Every week, in Sabbath school classes across the world, someone will be talking. It’s estimated that the normal pace for English speaking averages between 120 to 160 words per minute. That translates to 5400 – 7200 words for the typical 45 minute Sabbath school class.
How many of those words are being spoken by you the teacher? If your answer is that you are speaking the majority of those 5400 – 7200 words, you are more than likely missing the mark as an effective Sabbath school teacher.
Sabbath school teachers have to consciously fight the tendency to lecture and preach to the members of their classes. One of the 2 biggest complaints about Sabbath school teachers is that they do all or most of the talking and don’t involve the class members.
Although the information shared may be true and useful, we have to be wise in our manner of presentation. The evidence shows, without question, that members learn more and enjoy the process of learning even more when there is opportunity for meaningful interaction and dialogue.
Guiding a class that is consistently known for a great discussion takes a lot of preparation and forethought. Preparing your materials and talking points and devising stimulating questions is a process that demands time from the teacher. To simply lecture a class or read the lesson out loud not only short changes the members of the class but also stunts your growth as a teacher.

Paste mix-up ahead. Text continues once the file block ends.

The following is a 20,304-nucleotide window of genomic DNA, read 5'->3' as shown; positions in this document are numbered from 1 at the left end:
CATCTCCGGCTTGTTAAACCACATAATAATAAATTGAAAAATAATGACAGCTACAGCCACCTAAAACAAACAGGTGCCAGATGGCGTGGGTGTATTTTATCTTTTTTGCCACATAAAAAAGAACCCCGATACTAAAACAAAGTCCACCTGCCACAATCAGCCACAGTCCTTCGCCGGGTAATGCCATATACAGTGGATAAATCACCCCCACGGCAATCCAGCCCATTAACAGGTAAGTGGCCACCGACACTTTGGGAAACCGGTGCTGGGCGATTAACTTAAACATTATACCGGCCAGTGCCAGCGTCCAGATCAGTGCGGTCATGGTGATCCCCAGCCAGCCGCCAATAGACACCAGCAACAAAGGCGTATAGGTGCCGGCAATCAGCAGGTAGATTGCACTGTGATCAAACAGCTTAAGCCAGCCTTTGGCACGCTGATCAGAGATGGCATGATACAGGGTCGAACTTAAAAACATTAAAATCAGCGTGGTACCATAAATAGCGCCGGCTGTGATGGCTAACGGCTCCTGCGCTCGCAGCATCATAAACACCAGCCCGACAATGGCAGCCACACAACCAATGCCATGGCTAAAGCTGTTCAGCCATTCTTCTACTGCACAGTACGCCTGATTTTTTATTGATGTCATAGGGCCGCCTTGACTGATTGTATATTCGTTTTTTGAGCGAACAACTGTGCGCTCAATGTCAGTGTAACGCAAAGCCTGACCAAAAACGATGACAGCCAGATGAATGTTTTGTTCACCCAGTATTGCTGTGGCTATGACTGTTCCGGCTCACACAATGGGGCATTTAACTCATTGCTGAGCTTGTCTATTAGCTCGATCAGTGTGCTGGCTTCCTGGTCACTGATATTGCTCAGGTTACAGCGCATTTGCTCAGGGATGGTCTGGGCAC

To give members “something to talk about” means that you have guided your class in a manner where they are actively participating and the learning is mutual and shared. Here are a few dos and don’ts to aid you in having great discussions:
Do prepare thought-provoking questions for each part of your theme
Do anticipate the probable answers you’ll receive and have follow-up questions ready
Do make your questions appropriate for visitors as well as long time members
Don’t answer your own questions. Let the class answer the questions.
Don’t limit the answer to the 1st response. Build on it and re-launch it
Don’t ignore raised hands in an effort to get to your points of interest
Following these simple guidelines can enhance any class for any teacher. When they come to your session this week, make sure that you give them “something to talk about.”